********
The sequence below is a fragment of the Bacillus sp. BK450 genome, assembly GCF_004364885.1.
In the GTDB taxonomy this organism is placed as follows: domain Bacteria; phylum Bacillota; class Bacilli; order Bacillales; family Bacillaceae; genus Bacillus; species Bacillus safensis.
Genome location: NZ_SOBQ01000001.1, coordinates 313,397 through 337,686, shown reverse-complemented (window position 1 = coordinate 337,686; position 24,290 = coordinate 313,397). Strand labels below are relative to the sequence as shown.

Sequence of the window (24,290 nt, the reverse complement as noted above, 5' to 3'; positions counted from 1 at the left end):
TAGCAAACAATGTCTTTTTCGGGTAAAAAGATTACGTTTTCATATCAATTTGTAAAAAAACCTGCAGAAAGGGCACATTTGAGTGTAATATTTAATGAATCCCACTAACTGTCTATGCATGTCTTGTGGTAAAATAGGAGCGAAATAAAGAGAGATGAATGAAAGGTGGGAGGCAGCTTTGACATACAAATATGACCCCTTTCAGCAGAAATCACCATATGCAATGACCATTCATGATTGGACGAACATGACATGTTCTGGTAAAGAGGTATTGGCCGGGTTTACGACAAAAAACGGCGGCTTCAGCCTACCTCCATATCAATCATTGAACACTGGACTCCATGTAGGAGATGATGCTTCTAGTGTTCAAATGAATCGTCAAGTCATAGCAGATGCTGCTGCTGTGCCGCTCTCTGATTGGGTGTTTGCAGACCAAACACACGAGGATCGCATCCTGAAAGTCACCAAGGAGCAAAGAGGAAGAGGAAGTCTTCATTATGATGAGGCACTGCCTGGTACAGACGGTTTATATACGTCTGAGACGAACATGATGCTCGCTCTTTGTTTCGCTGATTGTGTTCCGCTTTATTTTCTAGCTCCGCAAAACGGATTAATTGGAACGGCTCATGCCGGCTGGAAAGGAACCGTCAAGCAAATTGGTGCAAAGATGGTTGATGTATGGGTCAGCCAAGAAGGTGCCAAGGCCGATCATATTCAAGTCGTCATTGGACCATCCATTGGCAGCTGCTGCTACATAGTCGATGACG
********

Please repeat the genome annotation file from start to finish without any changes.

The sequence below is a fragment of the Bacillus sp. BK450 genome, assembly GCF_004364885.1.
In the GTDB taxonomy this organism is placed as follows: domain Bacteria; phylum Bacillota; class Bacilli; order Bacillales; family Bacillaceae; genus Bacillus; species Bacillus safensis.
Genome location: NZ_SOBQ01000001.1, coordinates 313,397 through 337,686, shown reverse-complemented (window position 1 = coordinate 337,686; position 24,290 = coordinate 313,397). Strand labels below are relative to the sequence as shown.

Sequence of the window (24,290 nt, the reverse complement as noted above, 5' to 3'; positions counted from 1 at the left end):
TAGCAAACAATGTCTTTTTCGGGTAAAAAGATTACGTTTTCATATCAATTTGTAAAAAAACCTGCAGAAAGGGCACATTTGAGTGTAATATTTAATGAATCCCACTAACTGTCTATGCATGTCTTGTGGTAAAATAGGAGCGAAATAAAGAGAGATGAATGAAAGGTGGGAGGCAGCTTTGACATACAAATATGACCCCTTTCAGCAGAAATCACCATATGCAATGACCATTCATGATTGGACGAACATGACATGTTCTGGTAAAGAGGTATTGGCCGGGTTTACGACAAAAAACGGCGGCTTCAGCCTACCTCCATATCAATCATTGAACACTGGACTCCATGTAGGAGATGATGCTTCTAGTGTTCAAATGAATCGTCAAGTCATAGCAGATGCTGCTGCTGTGCCGCTCTCTGATTGGGTGTTTGCAGACCAAACACACGAGGATCGCATCCTGAAAGTCACCAAGGAGCAAAGAGGAAGAGGAAGTCTTCATTATGATGAGGCACTGCCTGGTACAGACGGTTTATATACGTCTGAGACGAACATGATGCTCGCTCTTTGTTTCGCTGATTGTGTTCCGCTTTATTTTCTAGCTCCGCAAAACGGATTAATTGGAACGGCTCATGCCGGCTGGAAAGGAACCGTCAAGCAAATTGGTGCAAAGATGGTTGATGTATGGGTCAGCCAAGAAGGTGCCAAGGCCGATCATATTCAAGTCGTCATTGGACCATCCATTGGCAGCTGCTGCTACATAGTCGATGACG